Sure, there may be some people out there who think this stuff makes sense, but the Republican leadership and the false idols at the top of the power structure of the religious right don’t. They understand that what is at stake is not the future of our society as a “Christian nation,” but their positions of power and luxury at the top of the federal gravy train. Some Republicans are honest enough to point this out, although it isn’t surprising that the ones who are willing to speak out are not running for office. Cue Dick Armey (who has been a one man wrecking crew the last few weeks):
Another Armey’s Axiom says that if it is about power, you lose. And unfortunately when it comes to James Dobson, my personal experience has been that the man is most interested in political power.
As Majority Leader, I remember vividly a meeting with the House leadership where Dobson scolded us for having failed to “deliver” for Christian conservatives, that we owed our majority to him, and that he had the power to take our jobs back. This offended me, and I told him so.
In a later meeting Dobson and a colleague came into my office to lobby against a trade bill, asking me to stop the legislation from going to the House floor. They were wrong on the issue, and I told them no. Would you at least postpone the vote, they asked? We have a direct mail fundraising letter about to go out to our membership, they said.
I wondered then if their opposition to the bill was driven less by their moral compass and more by the need to rile their membership and increase revenue. I wondered then, if these self-appointed Christian leaders, like many politicians, had come to Washington to do good, but had instead done well for themselves.***
Freedom works. Freedom is a gift from God Almighty, and we have a responsibility to protect it. Christians face a temptation to power when we are fortunate enough to have a majority of support in Congress. But government can never advance a faith that is freely given, and it is corrosive to even try. Just look at Europe, where decades of nanny-state activism— including taxpayer support for churches and for religious political parties— have severely eroded the faith. In America today, too many of our Christian leaders fail to recognize the temptation to power and the danger it holds for our society and our faith.
And so America’s Christian conservative movement is confronted with this divide: small government advocates who want to practice their faith independent of heavy-handed government versus big government sympathizers who want to impose their version of “righteousness” on others through the hammer of law.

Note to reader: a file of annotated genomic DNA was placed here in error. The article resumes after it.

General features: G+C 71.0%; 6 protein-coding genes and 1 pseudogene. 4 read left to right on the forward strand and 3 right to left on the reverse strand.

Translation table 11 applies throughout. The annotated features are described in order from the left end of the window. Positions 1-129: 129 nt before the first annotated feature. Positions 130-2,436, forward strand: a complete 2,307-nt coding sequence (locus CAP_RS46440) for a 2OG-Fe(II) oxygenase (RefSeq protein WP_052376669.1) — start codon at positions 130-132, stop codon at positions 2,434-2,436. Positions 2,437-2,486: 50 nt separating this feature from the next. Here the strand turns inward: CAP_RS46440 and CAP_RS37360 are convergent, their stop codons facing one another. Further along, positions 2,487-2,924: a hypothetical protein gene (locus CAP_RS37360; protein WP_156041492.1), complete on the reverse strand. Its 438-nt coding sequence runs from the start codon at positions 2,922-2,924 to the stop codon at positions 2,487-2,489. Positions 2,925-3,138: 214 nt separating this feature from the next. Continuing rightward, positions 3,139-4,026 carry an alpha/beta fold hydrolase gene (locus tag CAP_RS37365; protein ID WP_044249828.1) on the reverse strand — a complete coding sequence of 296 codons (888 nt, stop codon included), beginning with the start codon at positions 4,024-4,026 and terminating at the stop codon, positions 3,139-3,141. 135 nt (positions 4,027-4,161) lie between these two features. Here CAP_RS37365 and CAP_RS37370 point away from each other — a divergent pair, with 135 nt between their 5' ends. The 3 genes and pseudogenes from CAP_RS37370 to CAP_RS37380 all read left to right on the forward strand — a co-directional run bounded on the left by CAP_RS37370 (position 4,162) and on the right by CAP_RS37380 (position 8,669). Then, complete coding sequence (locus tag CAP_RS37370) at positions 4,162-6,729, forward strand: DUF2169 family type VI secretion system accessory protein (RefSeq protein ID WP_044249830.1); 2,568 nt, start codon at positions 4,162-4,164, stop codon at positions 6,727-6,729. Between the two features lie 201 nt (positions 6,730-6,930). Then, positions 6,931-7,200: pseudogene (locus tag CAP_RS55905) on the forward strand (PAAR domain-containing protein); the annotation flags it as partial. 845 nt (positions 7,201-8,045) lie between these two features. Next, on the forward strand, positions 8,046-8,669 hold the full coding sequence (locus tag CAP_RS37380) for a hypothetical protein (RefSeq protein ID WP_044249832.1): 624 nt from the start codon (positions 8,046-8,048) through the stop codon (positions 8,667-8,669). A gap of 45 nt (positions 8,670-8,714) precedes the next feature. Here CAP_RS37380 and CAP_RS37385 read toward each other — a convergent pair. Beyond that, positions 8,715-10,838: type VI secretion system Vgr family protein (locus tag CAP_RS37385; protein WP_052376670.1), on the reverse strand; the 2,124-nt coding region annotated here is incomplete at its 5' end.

The lies, the deceit, the cynicism, and the betrayal of beliefs to simply attain and maintain power should be enough to compel sane people to throw both the Republicans and their ‘religious’ enablers/partners out of Washington for a long time. But if that isn’t enough, just look through the wreckage left in the wake of this man-made disaster. Bush’s GOP and the so-called religious leaders of the right have implemented dozens of ill-conceived policies, queered the public debate, sowed the seeds of divisiveness for sheer political gain, and have betrayed not only their followers, but the entire country. Our so-called religious leaders are so corrupt and have so wholly confused their religion and their politics that they have abdicated all of their moral authority and can’t even come out against torture.
They need to go, and they need to go now. Hopefully the Democrats will regain power in Washington in a few weeks, and we can begin to repair the old wounds, purge our leadership of the frauds and failures, and begin to rebuild a sane Republican party whose focus is on earthly matters other than lining their own pockets and preserving their positions of power and prestige.
*** Update ***
In the comments, Sglover notes:
1) Historically, many of the proudest achievements of progressive political agitation got their start among devoted churchgoers. Think abolitionism, the civil rights movement, the urban welfare/social justice movements of 100 years ago.
2) At their best, churches of all denominations can provide a community of mutual helpfulness and caring that few other human institutions can match. This is something that not even the most sincere protest rally or nonprofit group or political party is able to do. (Lest any right-wingers feel smug, this kind of communitarian feeling is something that most would-be libertarian ubermenschen sneer at, when they even bother to acknowledge it all).
Many or most of the attendees of fundamentalist churches are at or near the bottom of the social pyramid—they’re working in poorly-paid jobs that might disappear tomorrow, and they’re disdained by the kind of people who read political blogs (or even use the internet at all), or who go on to the state capital or even Washington. It is not stupid or irrational for these people to follow the concensus that exists in what might be the only institution that’s doing them any tangible good.
It is worth repeating that it really does not matter where you are in the world, if there are people starving, or sick, or in trouble and generally needing help, the chances are pretty good that there is a group of devoutly religious individuals, often evangelicals, who are the ones standing in mud up to their knees handing out whatever help they can. That should not be forgotten, and they should not be confused with the human debris who are, in many cases, leading people astray with politics masquerading as religion.